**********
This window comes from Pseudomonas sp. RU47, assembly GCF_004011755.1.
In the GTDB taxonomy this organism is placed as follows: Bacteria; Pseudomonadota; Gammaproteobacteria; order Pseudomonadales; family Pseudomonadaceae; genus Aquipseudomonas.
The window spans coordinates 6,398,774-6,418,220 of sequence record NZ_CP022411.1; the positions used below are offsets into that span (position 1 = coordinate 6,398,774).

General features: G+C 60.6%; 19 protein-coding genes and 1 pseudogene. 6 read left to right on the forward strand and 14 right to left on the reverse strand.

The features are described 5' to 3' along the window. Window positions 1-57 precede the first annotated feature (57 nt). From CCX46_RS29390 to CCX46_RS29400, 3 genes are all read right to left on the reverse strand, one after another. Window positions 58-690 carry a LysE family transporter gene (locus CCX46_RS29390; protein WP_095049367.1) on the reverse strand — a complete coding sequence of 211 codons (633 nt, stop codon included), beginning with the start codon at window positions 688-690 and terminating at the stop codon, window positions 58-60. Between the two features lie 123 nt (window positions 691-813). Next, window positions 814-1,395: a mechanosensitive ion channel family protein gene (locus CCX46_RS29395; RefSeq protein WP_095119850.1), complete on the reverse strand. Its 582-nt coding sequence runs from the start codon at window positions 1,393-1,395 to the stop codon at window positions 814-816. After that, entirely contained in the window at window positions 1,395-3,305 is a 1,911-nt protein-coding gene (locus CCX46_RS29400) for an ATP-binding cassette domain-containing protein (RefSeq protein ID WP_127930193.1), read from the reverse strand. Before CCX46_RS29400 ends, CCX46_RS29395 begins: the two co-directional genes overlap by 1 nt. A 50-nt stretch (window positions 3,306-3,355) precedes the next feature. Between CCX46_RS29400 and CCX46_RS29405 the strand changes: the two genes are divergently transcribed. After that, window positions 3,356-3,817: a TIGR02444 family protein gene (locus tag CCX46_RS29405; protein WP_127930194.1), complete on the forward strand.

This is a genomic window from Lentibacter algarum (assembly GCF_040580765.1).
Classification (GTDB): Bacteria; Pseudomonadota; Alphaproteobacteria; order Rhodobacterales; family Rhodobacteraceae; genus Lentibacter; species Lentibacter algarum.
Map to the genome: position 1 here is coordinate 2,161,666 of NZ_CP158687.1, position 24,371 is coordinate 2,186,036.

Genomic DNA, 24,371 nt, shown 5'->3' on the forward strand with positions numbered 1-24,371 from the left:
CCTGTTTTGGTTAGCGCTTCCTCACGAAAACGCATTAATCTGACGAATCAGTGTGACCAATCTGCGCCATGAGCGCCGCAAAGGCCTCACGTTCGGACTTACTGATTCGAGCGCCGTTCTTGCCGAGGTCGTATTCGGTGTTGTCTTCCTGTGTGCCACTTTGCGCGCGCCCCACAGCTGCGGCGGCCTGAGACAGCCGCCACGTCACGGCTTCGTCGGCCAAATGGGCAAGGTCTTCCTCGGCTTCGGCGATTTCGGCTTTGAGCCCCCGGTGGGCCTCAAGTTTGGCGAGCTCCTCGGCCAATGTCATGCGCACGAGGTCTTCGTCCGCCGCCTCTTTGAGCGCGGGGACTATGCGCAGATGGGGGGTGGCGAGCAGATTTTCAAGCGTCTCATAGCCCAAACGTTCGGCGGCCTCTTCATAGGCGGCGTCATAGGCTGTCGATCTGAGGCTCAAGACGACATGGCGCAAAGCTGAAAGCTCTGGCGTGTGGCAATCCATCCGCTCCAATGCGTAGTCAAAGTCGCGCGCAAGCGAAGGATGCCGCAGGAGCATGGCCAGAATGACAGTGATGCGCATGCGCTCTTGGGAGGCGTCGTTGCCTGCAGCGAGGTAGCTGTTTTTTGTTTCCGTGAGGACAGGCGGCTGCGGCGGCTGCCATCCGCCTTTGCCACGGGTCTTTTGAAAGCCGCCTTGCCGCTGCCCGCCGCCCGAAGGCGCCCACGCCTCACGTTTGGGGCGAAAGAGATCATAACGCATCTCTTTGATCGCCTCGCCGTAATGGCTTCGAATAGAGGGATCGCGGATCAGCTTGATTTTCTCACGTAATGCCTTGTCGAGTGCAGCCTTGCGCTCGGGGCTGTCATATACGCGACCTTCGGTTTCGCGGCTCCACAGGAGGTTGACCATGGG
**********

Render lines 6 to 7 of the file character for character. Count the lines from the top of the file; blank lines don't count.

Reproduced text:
This is a genomic window from Lentibacter algarum (assembly GCF_040580765.1).
Classification (GTDB): Bacteria; Pseudomonadota; Alphaproteobacteria; order Rhodobacterales; family Rhodobacteraceae; genus Lentibacter; species Lentibacter algarum.